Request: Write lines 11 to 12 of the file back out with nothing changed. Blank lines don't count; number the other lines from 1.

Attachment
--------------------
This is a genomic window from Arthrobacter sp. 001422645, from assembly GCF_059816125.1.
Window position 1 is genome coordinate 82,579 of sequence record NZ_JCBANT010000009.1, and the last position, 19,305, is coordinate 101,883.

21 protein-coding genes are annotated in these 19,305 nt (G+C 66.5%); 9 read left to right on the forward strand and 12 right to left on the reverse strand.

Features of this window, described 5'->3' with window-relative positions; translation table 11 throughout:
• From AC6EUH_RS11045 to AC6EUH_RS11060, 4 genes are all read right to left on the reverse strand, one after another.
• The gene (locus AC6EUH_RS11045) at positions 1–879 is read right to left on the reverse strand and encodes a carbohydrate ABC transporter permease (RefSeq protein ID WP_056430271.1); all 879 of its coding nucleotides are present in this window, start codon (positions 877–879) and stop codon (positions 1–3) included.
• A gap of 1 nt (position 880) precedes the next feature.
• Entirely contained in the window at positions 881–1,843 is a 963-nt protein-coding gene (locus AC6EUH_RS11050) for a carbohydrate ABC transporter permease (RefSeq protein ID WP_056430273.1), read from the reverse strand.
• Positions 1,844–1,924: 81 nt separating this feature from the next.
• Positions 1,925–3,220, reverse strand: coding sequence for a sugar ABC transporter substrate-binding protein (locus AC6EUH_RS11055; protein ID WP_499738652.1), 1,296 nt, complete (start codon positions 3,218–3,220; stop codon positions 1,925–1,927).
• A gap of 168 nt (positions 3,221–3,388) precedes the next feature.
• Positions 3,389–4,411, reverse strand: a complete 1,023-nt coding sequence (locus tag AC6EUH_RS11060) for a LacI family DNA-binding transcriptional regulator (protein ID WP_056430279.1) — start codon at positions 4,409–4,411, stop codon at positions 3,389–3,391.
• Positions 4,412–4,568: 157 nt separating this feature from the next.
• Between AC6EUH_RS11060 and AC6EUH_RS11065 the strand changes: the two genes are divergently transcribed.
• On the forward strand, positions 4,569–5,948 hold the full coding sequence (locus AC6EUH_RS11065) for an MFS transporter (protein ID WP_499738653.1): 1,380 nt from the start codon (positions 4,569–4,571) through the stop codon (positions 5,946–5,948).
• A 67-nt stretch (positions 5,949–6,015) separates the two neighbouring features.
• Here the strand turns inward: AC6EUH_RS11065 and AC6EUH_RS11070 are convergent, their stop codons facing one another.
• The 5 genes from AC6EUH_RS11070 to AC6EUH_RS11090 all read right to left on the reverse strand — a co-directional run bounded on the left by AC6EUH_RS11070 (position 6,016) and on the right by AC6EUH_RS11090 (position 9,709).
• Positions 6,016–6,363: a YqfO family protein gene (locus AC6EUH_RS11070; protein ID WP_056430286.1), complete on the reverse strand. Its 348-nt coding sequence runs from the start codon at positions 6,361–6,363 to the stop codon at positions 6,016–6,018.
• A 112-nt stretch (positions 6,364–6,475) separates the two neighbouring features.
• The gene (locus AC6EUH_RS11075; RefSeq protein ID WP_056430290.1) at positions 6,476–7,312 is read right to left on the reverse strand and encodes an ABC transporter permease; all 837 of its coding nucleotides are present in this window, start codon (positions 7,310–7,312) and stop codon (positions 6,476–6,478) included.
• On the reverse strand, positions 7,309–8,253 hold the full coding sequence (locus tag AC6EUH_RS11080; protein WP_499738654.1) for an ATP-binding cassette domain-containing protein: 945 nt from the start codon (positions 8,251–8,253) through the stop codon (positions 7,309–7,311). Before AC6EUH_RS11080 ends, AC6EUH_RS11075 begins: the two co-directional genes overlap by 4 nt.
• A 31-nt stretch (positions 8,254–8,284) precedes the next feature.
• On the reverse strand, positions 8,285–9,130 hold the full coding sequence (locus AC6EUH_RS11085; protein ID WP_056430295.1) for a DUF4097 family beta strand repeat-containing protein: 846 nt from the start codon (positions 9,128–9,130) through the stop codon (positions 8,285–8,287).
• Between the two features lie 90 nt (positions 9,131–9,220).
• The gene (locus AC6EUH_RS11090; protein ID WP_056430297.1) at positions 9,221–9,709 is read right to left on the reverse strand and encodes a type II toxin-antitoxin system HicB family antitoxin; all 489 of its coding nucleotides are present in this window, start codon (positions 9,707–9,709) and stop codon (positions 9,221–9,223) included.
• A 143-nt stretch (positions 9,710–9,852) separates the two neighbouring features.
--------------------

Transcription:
• A gap of 168 nt (positions 3,221–3,388) precedes the next feature.
• Positions 3,389–4,411, reverse strand: a complete 1,023-nt coding sequence (locus tag AC6EUH_RS11060) for a LacI family DNA-binding transcriptional regulator (protein ID WP_056430279.1) — start codon at positions 4,409–4,411, stop codon at positions 3,389–3,391.